Fuzz & Fur: Japan’s Peculiar Subculture of Fur-Suit Mascots
What ancient Japanese castles have to do with costumed gadget-sellers and the legacy of anime.
By Maria Popova
It’s no secret I have a soft spot for children’s books, especially ones with a grown–upspin. So I love Fuzz & Fur: Japan’s Costumed Characters — a quirky compendium of Japanese fur-suit mascots by Tokyo-based designer and illustrator duo Edward and John Harrison. The costumes, known as kigurumi in Japan, have been used to promote anything from bridges and castles to water purification plants to the police to, most notably, prefectures.
Illustrator Jun Miura eventually coined a new word, Yuru-kyara, to classify this new breed of characters — from Yuru, which means “loose” or “weak,” and kyara, the word for “character,” to describe the mascots as somewhat imperfect or non-serious, an eerie intersection of the age-old Japanese love of anime and contemporary marketing tactics.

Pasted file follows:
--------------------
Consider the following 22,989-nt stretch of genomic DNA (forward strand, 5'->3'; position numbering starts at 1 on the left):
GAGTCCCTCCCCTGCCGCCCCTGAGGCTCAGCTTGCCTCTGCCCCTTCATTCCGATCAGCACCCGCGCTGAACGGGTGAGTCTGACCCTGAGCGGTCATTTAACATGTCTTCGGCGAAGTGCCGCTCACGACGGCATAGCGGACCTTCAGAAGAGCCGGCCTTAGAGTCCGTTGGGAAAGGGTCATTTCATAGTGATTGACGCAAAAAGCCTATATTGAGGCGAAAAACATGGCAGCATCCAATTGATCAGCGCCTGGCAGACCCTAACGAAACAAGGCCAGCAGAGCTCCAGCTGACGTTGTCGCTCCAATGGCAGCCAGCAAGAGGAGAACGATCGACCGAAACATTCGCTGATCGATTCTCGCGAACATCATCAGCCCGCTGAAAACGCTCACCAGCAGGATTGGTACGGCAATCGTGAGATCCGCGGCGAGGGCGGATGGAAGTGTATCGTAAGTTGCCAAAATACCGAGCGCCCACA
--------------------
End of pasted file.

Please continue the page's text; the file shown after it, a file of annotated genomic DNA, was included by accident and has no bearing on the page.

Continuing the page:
Fuzz & Fur features photographs of over 100 kigurumi, each profiled with text that explains the mascot’s origins, its likes and dislikes, and its unique personality.
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